October 15, 2017

Chosen: A Reflection for the Twenty-Ninth Sunday in Ordinary Time, Year A

Jesus with the Pharisees

By Fr. René J. Butler, M.S.
Provincial Superior, La Salette Missionaries of North America

(Isaiah 45:1-6; 1 Thessalonians 1:1-5; Matthew 22:15-21)

Cyrus is a fascinating historical personage. His was the largest empire the world had yet seen. He governed wisely, repatriating deported peoples, and respecting cultures and religions, including Judaism. In the Bible, he is the only pagan to be called ‘Anointed,’ which in Hebrew is the word ‘Messiah.’ God called him by name, i.e., he had a special purpose for him. He was chosen.

St. Paul calls to mind the faith and love of the Thessalonians, and knows how they were chosen, to become disciples of Jesus Christ, whose name means ‘Lord-Savior Anointed.’

The Pharisees had a clear sense of their mission. Among the chosen people of Israel, they were to be faithful to the Law of God, to promote fidelity to it, and to defend it. In the Gospels they were often scandalized by Jesus’ seeming indifference to the Law, and more than once they tried to trap him in his words, as we see today.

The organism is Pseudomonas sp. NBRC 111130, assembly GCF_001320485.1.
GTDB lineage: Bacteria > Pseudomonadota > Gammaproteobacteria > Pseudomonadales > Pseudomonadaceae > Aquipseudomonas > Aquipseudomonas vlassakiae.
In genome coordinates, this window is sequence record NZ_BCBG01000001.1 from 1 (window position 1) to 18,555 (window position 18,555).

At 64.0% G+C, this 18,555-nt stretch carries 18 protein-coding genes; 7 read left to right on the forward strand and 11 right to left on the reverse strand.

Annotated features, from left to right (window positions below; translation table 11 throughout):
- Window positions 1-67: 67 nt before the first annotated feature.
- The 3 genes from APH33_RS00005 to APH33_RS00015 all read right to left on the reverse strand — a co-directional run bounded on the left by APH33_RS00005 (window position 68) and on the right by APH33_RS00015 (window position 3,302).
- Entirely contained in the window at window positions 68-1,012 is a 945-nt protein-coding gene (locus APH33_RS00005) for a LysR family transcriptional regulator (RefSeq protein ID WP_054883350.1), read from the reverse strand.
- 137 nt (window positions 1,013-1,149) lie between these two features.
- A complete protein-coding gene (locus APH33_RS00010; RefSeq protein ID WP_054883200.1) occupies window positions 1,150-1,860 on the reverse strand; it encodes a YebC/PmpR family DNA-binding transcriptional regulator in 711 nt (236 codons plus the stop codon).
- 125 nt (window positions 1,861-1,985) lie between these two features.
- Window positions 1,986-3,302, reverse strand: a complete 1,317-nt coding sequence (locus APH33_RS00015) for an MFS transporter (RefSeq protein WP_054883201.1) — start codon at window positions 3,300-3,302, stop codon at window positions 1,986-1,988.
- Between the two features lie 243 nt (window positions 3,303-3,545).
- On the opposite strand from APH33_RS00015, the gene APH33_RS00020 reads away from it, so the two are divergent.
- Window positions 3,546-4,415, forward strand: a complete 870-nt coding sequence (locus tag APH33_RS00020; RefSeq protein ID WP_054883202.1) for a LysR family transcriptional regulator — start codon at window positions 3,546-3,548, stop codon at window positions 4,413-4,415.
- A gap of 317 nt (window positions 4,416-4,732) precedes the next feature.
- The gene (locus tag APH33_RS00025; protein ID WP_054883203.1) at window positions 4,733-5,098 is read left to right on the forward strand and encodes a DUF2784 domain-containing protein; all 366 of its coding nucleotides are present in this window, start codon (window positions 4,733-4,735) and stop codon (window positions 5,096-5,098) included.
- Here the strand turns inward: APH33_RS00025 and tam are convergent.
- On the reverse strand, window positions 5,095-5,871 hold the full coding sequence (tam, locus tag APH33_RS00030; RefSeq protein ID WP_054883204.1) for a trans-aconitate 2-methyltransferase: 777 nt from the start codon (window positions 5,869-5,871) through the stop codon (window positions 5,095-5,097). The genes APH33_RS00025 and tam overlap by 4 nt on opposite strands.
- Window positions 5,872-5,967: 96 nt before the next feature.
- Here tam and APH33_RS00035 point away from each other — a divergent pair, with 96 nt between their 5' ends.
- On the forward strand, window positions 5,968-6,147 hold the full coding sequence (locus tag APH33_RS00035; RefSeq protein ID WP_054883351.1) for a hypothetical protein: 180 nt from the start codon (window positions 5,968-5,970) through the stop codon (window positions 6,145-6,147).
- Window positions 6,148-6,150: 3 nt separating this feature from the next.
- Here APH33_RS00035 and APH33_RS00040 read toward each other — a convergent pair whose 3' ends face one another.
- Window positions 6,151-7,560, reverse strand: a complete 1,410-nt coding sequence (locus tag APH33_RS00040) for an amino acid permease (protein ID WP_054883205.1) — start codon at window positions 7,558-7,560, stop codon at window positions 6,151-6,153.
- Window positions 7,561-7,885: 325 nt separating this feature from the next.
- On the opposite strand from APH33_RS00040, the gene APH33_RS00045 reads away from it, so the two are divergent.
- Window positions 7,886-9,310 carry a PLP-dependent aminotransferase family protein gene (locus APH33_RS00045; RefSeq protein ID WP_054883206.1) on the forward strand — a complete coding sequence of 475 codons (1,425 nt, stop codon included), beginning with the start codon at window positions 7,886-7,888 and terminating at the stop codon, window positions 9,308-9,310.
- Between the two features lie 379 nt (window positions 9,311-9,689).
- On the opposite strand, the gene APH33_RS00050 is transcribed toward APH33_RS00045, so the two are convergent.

One might be tempted to think that the attitude of the Pharisees is reflected in the message of Christ. The Lord’s Day, the Holy Name, Fasting: these laws seem to matter as much to Jesus as to the Pharisees.

There is a great difference, however. First of all, let us recall that, early in the Sermon on the Mount, Jesus said: “Do not think that I have come to abolish the Law or the prophets… Whoever breaks one of the least of these commandments and teaches others to do so will be called least in the kingdom of heaven” (Matt. 5:17, 19).

But, two verses later, he added: “Unless your righteousness surpasses that of the scribes and Pharisees, you will not enter into the kingdom of heaven.” This was not an indictment of the Pharisees, but a call to be more than keepers of the Law.

The Law was a gift. Its aim was to make it possible to know God’s will and follow it, and thereby find prosperity and security, leading to praise. This is reflected in today’s Responsorial Psalm: “Give to the Lord glory and praise; give to the Lord the glory due his name!”

That is ultimately what we are chosen for, to glorify God in word and deed.

No comments :